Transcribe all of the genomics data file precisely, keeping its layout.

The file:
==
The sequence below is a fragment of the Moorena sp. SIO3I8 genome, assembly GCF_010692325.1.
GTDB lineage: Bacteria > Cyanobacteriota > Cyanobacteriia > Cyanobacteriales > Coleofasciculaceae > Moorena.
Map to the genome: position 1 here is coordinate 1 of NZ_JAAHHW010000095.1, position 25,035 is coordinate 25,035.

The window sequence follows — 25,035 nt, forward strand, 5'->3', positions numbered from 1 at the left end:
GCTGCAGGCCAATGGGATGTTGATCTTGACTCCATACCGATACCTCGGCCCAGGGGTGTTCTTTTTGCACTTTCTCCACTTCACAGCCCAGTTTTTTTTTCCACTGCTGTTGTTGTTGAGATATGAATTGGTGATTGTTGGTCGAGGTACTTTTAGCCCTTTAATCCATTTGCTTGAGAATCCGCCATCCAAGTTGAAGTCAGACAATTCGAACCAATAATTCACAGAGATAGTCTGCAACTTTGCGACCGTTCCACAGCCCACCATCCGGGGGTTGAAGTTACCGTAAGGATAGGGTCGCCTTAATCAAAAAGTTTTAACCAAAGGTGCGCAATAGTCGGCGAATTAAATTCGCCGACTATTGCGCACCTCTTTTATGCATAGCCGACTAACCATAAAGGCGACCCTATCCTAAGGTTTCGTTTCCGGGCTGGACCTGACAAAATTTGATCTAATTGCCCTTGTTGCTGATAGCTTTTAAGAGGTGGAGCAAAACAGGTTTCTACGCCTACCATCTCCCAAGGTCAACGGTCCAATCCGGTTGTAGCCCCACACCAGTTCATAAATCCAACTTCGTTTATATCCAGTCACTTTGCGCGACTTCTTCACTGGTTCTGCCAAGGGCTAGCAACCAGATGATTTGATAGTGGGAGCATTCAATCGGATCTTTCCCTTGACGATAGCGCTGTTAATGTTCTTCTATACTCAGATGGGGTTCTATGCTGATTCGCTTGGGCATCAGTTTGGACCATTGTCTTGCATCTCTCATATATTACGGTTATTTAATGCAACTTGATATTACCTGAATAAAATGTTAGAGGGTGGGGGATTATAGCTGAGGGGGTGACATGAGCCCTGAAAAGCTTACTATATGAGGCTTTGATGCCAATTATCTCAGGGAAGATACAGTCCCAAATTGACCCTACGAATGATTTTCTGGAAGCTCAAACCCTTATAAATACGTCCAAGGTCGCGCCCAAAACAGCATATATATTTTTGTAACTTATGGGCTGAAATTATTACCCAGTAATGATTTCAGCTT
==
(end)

The sequence below is a fragment of the Moorena sp. SIO3I8 genome, assembly GCF_010692325.1.
GTDB lineage: Bacteria > Cyanobacteriota > Cyanobacteriia > Cyanobacteriales > Coleofasciculaceae > Moorena.
Map to the genome: position 1 here is coordinate 1 of NZ_JAAHHW010000095.1, position 25,035 is coordinate 25,035.

The window sequence follows — 25,035 nt, forward strand, 5'->3', positions numbered from 1 at the left end:
GCTGCAGGCCAATGGGATGTTGATCTTGACTCCATACCGATACCTCGGCCCAGGGGTGTTCTTTTTGCACTTTCTCCACTTCACAGCCCAGTTTTTTTTTCCACTGCTGTTGTTGTTGAGATATGAATTGGTGATTGTTGGTCGAGGTACTTTTAGCCCTTTAATCCATTTGCTTGAGAATCCGCCATCCAAGTTGAAGTCAGACAATTCGAACCAATAATTCACAGAGATAGTCTGCAACTTTGCGACCGTTCCACAGCCCACCATCCGGGGGTTGAAGTTACCGTAAGGATAGGGTCGCCTTAATCAAAAAGTTTTAACCAAAGGTGCGCAATAGTCGGCGAATTAAATTCGCCGACTATTGCGCACCTCTTTTATGCATAGCCGACTAACCATAAAGGCGACCCTATCCTAAGGTTTCGTTTCCGGGCTGGACCTGACAAAATTTGATCTAATTGCCCTTGTTGCTGATAGCTTTTAAGAGGTGGAGCAAAACAGGTTTCTACGCCTACCATCTCCCAAGGTCAACGGTCCAATCCGGTTGTAGCCCCACACCAGTTCATAAATCCAACTTCGTTTATATCCAGTCACTTTGCGCGACTTCTTCACTGGTTCTGCCAAGGGCTAGCAACCAGATGATTTGATAGTGGGAGCATTCAATCGGATCTTTCCCTTGACGATAGCGCTGTTAATGTTCTTCTATACTCAGATGGGGTTCTATGCTGATTCGCTTGGGCATCAGTTTGGACCATTGTCTTGCATCTCTCATATATTACGGTTATTTAATGCAACTTGATATTACCTGAATAAAATGTTAGAGGGTGGGGGATTATAGCTGAGGGGGTGACATGAGCCCTGAAAAGCTTACTATATGAGGCTTTGATGCCAATTATCTCAGGGAAGATACAGTCCCAAATTGACCCTACGAATGATTTTCTGGAAGCTCAAACCCTTATAAATACGTCCAAGGTCGCGCCCAAAACAGCATATATATTTTTGTAACTTATGGGCTGAAATTATTACCCAGTAATGATTTCAGCTT